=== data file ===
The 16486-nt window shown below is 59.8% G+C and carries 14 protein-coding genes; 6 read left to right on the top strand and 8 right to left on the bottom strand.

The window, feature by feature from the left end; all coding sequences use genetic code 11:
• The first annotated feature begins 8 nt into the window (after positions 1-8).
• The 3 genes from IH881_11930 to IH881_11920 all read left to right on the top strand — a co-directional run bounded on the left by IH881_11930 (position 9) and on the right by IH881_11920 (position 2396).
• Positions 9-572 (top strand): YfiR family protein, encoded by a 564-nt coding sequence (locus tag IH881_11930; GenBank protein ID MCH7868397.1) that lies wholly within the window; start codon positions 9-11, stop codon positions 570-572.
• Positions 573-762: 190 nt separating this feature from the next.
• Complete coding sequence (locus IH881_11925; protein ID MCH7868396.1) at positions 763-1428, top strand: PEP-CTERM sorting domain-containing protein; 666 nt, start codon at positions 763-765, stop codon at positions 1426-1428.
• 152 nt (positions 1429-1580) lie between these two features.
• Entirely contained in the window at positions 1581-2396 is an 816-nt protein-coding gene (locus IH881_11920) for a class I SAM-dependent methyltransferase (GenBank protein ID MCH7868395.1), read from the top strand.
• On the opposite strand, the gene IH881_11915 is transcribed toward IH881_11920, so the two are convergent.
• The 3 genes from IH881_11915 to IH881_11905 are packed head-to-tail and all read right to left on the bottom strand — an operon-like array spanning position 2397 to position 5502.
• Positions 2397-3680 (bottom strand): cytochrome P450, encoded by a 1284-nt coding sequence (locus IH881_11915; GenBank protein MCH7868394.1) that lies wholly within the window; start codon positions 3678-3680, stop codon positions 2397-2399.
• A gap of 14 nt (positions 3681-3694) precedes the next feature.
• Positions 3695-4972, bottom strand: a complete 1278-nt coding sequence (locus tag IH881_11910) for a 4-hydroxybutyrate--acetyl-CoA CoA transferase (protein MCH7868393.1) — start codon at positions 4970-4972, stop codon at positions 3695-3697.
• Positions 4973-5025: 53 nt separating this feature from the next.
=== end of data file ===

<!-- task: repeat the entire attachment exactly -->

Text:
The 16486-nt window shown below is 59.8% G+C and carries 14 protein-coding genes; 6 read left to right on the top strand and 8 right to left on the bottom strand.

The window, feature by feature from the left end; all coding sequences use genetic code 11:
• The first annotated feature begins 8 nt into the window (after positions 1-8).
• The 3 genes from IH881_11930 to IH881_11920 all read left to right on the top strand — a co-directional run bounded on the left by IH881_11930 (position 9) and on the right by IH881_11920 (position 2396).
• Positions 9-572 (top strand): YfiR family protein, encoded by a 564-nt coding sequence (locus tag IH881_11930; GenBank protein ID MCH7868397.1) that lies wholly within the window; start codon positions 9-11, stop codon positions 570-572.
• Positions 573-762: 190 nt separating this feature from the next.
• Complete coding sequence (locus IH881_11925; protein ID MCH7868396.1) at positions 763-1428, top strand: PEP-CTERM sorting domain-containing protein; 666 nt, start codon at positions 763-765, stop codon at positions 1426-1428.
• 152 nt (positions 1429-1580) lie between these two features.
• Entirely contained in the window at positions 1581-2396 is an 816-nt protein-coding gene (locus IH881_11920) for a class I SAM-dependent methyltransferase (GenBank protein ID MCH7868395.1), read from the top strand.
• On the opposite strand, the gene IH881_11915 is transcribed toward IH881_11920, so the two are convergent.
• The 3 genes from IH881_11915 to IH881_11905 are packed head-to-tail and all read right to left on the bottom strand — an operon-like array spanning position 2397 to position 5502.
• Positions 2397-3680 (bottom strand): cytochrome P450, encoded by a 1284-nt coding sequence (locus IH881_11915; GenBank protein MCH7868394.1) that lies wholly within the window; start codon positions 3678-3680, stop codon positions 2397-2399.
• A gap of 14 nt (positions 3681-3694) precedes the next feature.
• Positions 3695-4972, bottom strand: a complete 1278-nt coding sequence (locus tag IH881_11910) for a 4-hydroxybutyrate--acetyl-CoA CoA transferase (protein MCH7868393.1) — start codon at positions 4970-4972, stop codon at positions 3695-3697.
• Positions 4973-5025: 53 nt separating this feature from the next.